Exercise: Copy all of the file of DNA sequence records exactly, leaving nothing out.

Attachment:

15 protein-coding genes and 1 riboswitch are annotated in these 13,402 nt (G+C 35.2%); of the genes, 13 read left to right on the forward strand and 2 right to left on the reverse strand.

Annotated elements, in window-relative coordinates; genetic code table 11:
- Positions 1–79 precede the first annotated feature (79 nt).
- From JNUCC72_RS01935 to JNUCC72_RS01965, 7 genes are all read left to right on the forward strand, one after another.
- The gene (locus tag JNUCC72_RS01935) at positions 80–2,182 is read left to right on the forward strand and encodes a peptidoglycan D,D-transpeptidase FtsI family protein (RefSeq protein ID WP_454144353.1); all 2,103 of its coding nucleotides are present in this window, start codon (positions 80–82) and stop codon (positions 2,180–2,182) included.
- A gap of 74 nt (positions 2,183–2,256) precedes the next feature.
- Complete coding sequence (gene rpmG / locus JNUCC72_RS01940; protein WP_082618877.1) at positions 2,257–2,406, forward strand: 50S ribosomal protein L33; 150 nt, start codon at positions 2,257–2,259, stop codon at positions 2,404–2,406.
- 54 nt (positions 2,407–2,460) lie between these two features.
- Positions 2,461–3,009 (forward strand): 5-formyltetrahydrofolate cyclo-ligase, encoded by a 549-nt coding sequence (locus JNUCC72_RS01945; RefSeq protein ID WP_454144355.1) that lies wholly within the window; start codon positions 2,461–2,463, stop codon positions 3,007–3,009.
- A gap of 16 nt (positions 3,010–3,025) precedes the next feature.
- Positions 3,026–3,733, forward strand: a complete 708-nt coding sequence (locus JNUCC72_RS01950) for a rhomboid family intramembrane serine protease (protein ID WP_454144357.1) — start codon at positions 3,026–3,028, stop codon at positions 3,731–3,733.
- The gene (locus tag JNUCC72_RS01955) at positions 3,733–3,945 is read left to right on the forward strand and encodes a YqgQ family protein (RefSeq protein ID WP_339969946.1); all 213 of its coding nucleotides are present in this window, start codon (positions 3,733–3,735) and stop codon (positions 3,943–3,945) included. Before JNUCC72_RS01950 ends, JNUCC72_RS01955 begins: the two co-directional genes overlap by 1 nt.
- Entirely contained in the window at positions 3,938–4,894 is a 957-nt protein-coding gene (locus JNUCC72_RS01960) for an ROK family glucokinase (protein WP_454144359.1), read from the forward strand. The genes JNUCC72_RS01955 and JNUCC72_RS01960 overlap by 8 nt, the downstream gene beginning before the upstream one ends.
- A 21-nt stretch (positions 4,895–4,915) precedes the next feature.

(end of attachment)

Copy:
15 protein-coding genes and 1 riboswitch are annotated in these 13,402 nt (G+C 35.2%); of the genes, 13 read left to right on the forward strand and 2 right to left on the reverse strand.

Annotated elements, in window-relative coordinates; genetic code table 11:
- Positions 1–79 precede the first annotated feature (79 nt).
- From JNUCC72_RS01935 to JNUCC72_RS01965, 7 genes are all read left to right on the forward strand, one after another.
- The gene (locus tag JNUCC72_RS01935) at positions 80–2,182 is read left to right on the forward strand and encodes a peptidoglycan D,D-transpeptidase FtsI family protein (RefSeq protein ID WP_454144353.1); all 2,103 of its coding nucleotides are present in this window, start codon (positions 80–82) and stop codon (positions 2,180–2,182) included.
- A gap of 74 nt (positions 2,183–2,256) precedes the next feature.
- Complete coding sequence (gene rpmG / locus JNUCC72_RS01940; protein WP_082618877.1) at positions 2,257–2,406, forward strand: 50S ribosomal protein L33; 150 nt, start codon at positions 2,257–2,259, stop codon at positions 2,404–2,406.
- 54 nt (positions 2,407–2,460) lie between these two features.
- Positions 2,461–3,009 (forward strand): 5-formyltetrahydrofolate cyclo-ligase, encoded by a 549-nt coding sequence (locus JNUCC72_RS01945; RefSeq protein ID WP_454144355.1) that lies wholly within the window; start codon positions 2,461–2,463, stop codon positions 3,007–3,009.
- A gap of 16 nt (positions 3,010–3,025) precedes the next feature.
- Positions 3,026–3,733, forward strand: a complete 708-nt coding sequence (locus JNUCC72_RS01950) for a rhomboid family intramembrane serine protease (protein ID WP_454144357.1) — start codon at positions 3,026–3,028, stop codon at positions 3,731–3,733.
- The gene (locus tag JNUCC72_RS01955) at positions 3,733–3,945 is read left to right on the forward strand and encodes a YqgQ family protein (RefSeq protein ID WP_339969946.1); all 213 of its coding nucleotides are present in this window, start codon (positions 3,733–3,735) and stop codon (positions 3,943–3,945) included. Before JNUCC72_RS01950 ends, JNUCC72_RS01955 begins: the two co-directional genes overlap by 1 nt.
- Entirely contained in the window at positions 3,938–4,894 is a 957-nt protein-coding gene (locus JNUCC72_RS01960) for an ROK family glucokinase (protein WP_454144359.1), read from the forward strand. The genes JNUCC72_RS01955 and JNUCC72_RS01960 overlap by 8 nt, the downstream gene beginning before the upstream one ends.
- A 21-nt stretch (positions 4,895–4,915) precedes the next feature.